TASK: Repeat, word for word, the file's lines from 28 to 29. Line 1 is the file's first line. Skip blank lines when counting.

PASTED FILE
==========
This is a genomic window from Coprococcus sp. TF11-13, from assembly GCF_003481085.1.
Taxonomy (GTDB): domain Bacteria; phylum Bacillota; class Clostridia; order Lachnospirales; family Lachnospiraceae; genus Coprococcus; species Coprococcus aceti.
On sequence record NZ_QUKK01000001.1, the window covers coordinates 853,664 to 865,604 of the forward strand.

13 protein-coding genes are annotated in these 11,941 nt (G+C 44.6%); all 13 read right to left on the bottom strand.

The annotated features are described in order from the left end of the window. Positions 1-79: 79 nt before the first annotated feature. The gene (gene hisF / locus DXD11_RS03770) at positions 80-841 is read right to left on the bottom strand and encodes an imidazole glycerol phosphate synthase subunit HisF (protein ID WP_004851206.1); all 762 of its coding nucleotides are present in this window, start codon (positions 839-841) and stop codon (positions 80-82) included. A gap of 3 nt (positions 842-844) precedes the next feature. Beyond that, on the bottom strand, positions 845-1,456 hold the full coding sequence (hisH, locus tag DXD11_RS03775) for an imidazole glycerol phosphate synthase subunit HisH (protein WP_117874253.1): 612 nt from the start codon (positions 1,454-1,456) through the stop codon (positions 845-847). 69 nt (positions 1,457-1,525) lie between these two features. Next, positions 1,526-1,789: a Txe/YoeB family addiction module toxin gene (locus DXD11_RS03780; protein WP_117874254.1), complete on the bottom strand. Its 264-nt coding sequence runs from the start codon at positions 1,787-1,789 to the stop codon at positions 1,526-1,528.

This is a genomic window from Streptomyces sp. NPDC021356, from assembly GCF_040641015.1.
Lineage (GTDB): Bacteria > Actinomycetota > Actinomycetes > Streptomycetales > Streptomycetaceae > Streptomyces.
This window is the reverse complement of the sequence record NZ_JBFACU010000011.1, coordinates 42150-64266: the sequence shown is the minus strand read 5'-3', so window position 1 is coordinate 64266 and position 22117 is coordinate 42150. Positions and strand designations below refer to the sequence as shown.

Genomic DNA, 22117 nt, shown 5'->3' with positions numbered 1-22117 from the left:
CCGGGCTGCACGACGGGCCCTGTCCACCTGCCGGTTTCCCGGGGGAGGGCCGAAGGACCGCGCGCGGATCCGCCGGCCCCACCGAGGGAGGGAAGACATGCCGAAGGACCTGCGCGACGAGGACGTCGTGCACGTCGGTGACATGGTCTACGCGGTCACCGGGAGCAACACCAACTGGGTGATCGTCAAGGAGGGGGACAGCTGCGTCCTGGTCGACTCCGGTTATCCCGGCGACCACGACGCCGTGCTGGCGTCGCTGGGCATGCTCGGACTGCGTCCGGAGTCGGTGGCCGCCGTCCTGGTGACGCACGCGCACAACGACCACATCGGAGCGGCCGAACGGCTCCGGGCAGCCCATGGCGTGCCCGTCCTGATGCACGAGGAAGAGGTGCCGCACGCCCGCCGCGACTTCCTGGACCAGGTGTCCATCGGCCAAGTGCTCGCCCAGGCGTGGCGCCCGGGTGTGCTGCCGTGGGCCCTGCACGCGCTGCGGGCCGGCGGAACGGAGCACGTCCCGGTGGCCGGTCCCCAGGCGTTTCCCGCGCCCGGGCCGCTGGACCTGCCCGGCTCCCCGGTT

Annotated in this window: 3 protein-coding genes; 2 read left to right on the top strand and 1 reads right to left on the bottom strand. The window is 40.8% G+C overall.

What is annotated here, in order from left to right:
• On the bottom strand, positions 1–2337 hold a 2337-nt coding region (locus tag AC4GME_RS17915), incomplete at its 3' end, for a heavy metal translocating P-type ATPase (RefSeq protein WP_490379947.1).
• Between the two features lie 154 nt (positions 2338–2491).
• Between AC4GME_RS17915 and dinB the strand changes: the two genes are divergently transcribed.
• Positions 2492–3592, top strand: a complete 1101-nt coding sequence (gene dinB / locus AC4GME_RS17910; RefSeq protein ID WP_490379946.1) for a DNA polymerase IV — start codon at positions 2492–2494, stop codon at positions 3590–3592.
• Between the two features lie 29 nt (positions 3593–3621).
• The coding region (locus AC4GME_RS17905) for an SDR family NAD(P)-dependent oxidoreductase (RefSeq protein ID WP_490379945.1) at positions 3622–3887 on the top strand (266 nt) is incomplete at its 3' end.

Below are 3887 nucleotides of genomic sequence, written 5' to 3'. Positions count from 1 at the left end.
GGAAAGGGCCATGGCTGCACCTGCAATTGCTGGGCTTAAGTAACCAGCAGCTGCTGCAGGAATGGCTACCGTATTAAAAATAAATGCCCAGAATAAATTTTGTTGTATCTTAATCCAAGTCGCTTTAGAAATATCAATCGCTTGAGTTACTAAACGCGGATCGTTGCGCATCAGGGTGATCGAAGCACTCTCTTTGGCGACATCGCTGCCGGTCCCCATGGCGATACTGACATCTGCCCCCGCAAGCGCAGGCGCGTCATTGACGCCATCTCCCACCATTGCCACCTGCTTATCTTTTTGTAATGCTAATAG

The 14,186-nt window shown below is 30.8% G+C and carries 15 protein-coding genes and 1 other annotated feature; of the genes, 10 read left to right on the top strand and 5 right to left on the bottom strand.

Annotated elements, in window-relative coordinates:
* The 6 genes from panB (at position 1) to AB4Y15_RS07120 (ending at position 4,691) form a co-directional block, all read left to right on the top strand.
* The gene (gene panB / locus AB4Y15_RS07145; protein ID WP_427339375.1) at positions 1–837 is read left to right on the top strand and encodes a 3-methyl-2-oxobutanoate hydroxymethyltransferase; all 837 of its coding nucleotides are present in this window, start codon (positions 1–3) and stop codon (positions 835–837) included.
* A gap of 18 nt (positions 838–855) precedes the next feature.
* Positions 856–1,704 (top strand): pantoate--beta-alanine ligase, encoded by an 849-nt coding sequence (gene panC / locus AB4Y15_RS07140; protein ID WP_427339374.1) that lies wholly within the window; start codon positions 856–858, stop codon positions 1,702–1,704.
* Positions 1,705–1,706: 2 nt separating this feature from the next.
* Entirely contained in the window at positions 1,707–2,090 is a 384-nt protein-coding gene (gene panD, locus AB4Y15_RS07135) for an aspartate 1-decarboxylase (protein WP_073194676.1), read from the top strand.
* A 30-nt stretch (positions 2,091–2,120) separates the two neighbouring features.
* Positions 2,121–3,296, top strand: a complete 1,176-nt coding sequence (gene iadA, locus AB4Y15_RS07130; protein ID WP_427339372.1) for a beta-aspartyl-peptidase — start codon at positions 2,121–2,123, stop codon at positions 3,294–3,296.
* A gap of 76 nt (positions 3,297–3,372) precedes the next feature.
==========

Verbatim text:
* Entirely contained in the window at positions 1,707–2,090 is a 384-nt protein-coding gene (gene panD, locus AB4Y15_RS07135) for an aspartate 1-decarboxylase (protein WP_073194676.1), read from the top strand.
* A 30-nt stretch (positions 2,091–2,120) separates the two neighbouring features.